The dawning of 2014 brought a deepening of despair over the upsurge in unsolved murders, notably assassination-type hits associated with death squads.
Murders, classed as “gang-related” or “drug-related”, or both, belong to the old narrative locating T&T as a transshipment point in the international drug trade. That narrative came vividly to the fore last week as T&T was named as the port of origin of a $644 million cocaine shipment intercepted by US Customs at Norfolk, Virginia.
Suddenly, a T&T story of murders and drug trafficking was commanding international prime-time attention. Moreover, the reports implicated the brand of an identified local manufacturer and leading exporter.
A new low was hit. T&T image’s was being bloodied by an upsurge of killings. Meanwhile, with even more damaging long-term potential, T&T’s manufacturing sector stood in danger of being linked with transnational crime.
The gravity of such implications prompted a ramping-up of rhetoric by National Security Minister Gary Griffith. “Regardless of who it is, or how high it goes, I can assure you that I will do all I can to ensure that the persons are brought to justice,” he vowed.
The assurance of active involvement by US law enforcers underlay Mr Griffith’s confidence, and encouraged trust in successful investigation of the Norfolk cocaine shipment. Citing combined efforts by the US Drug Enforcement Administration and T&T intelligence agencies, he said: “There is joint communication and collaboration between the US intelligence agencies and ours.”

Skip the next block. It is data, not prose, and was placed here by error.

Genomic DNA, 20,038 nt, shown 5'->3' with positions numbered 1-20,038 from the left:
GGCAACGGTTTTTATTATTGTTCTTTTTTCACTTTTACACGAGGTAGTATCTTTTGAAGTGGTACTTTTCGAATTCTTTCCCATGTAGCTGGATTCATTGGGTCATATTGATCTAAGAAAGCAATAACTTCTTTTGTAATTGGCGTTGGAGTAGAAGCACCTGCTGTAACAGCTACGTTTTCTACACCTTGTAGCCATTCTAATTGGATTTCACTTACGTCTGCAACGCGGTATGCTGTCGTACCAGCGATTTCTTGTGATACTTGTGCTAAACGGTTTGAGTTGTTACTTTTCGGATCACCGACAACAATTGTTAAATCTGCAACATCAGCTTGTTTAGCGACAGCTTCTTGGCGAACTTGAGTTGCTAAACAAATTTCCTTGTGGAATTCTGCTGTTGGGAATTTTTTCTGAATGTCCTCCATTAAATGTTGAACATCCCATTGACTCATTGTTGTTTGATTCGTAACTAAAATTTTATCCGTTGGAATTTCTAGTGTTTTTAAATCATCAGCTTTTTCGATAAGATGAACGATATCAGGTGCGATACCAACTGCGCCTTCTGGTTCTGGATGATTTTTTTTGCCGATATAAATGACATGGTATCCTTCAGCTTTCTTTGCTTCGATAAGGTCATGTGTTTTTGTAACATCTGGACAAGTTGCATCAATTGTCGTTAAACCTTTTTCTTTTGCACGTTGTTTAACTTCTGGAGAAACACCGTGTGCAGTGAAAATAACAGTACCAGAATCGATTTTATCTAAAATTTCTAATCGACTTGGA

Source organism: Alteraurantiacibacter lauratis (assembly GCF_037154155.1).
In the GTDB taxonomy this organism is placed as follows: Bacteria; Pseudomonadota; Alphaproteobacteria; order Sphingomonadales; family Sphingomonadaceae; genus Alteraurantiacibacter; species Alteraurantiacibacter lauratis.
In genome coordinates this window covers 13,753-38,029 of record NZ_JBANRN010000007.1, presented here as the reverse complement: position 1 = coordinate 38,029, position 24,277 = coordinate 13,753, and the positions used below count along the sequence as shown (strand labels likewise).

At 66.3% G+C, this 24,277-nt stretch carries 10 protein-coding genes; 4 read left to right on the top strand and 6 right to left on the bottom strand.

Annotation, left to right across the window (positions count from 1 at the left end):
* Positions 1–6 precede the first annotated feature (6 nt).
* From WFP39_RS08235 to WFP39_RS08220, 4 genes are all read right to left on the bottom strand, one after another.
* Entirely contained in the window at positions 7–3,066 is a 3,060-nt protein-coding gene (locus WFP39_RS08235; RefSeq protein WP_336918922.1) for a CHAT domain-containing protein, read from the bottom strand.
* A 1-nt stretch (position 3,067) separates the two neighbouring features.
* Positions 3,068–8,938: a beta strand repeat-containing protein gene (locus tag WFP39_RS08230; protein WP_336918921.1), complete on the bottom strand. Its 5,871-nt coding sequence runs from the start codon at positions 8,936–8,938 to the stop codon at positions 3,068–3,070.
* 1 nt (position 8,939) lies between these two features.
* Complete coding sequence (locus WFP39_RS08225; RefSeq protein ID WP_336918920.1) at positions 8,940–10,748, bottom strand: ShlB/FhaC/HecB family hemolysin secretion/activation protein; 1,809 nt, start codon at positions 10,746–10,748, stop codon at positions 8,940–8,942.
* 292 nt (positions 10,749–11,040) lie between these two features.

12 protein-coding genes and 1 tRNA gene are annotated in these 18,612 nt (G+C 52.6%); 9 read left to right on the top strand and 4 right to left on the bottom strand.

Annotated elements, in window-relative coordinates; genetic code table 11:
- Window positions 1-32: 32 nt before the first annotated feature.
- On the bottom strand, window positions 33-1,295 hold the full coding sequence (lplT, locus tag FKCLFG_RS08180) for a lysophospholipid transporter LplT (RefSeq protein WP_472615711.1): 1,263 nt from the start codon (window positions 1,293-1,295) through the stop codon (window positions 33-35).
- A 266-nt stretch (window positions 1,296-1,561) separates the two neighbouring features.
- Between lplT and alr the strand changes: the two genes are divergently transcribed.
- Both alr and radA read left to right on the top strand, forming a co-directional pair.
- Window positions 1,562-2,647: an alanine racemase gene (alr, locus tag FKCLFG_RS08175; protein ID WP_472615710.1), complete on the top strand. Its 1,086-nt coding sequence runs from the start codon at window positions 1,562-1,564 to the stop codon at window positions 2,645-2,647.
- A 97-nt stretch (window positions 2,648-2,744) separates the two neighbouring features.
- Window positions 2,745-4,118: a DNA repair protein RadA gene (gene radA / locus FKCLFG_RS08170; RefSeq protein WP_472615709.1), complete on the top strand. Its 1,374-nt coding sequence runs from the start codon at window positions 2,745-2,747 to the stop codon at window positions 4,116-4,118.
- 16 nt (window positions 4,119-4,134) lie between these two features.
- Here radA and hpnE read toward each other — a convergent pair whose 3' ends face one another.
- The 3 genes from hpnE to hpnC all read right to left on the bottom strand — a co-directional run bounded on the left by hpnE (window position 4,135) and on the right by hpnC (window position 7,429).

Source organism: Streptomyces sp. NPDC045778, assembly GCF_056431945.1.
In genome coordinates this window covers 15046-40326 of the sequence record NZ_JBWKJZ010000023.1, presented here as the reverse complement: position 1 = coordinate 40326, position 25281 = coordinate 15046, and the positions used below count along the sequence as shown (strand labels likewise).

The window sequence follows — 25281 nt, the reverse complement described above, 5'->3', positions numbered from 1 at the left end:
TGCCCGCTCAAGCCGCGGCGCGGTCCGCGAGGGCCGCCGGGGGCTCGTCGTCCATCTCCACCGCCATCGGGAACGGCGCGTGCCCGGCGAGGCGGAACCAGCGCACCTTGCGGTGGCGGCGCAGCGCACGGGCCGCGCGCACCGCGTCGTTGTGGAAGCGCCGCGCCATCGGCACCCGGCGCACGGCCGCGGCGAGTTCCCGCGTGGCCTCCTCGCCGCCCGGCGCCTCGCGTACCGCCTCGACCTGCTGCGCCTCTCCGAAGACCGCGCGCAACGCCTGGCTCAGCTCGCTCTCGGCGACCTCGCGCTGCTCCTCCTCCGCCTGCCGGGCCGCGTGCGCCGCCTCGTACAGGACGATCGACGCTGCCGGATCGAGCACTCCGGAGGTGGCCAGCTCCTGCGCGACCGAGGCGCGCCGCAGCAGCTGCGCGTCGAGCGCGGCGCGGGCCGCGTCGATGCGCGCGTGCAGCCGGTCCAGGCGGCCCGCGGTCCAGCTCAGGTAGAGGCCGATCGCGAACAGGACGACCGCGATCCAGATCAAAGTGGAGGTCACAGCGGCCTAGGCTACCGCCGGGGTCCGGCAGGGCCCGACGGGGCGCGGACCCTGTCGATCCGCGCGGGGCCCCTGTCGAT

T&T is accordingly encouraged to hope for a more effective outcome than had occurred in August 2005, when a $700 million cocaine bust took place on Monos Island. The judge, who later sentenced those caught in the act and convicted, observed that the bust had begun and ended at Monos. No discernible effort had been made to discover the makers of the deal, and the post-Monos destination of the shipment.
Apart from 1,749 kilogrammes of cocaine, the Police/Coast Guard Monos operation had netted only such culprits as could be characterised as “small fish”.
Not so, this time, Mr Griffith has vowed: “The days of picking up the more junior person…, while allowing the ‘big fish’ to continue to get away are over.”
Already, investigations appear to suggest that the export manufacturer whose products contained the Norfolk cocaine might have been an unwitting dupe. With a US DEA expeditionary force deployed to boost local investigative resources, reports have isolated specific accountability, such as in T&T Customs, and pointed to the alleged involvement of local business entities.
For once, international collaboration may make up for the relative underdevelopment of local investigators and prosecutors. The Norfolk bust, then, could promise the start of something new. And the early-2014 new low in T&T crimefighting could just prove to be the darkest hour before dawn.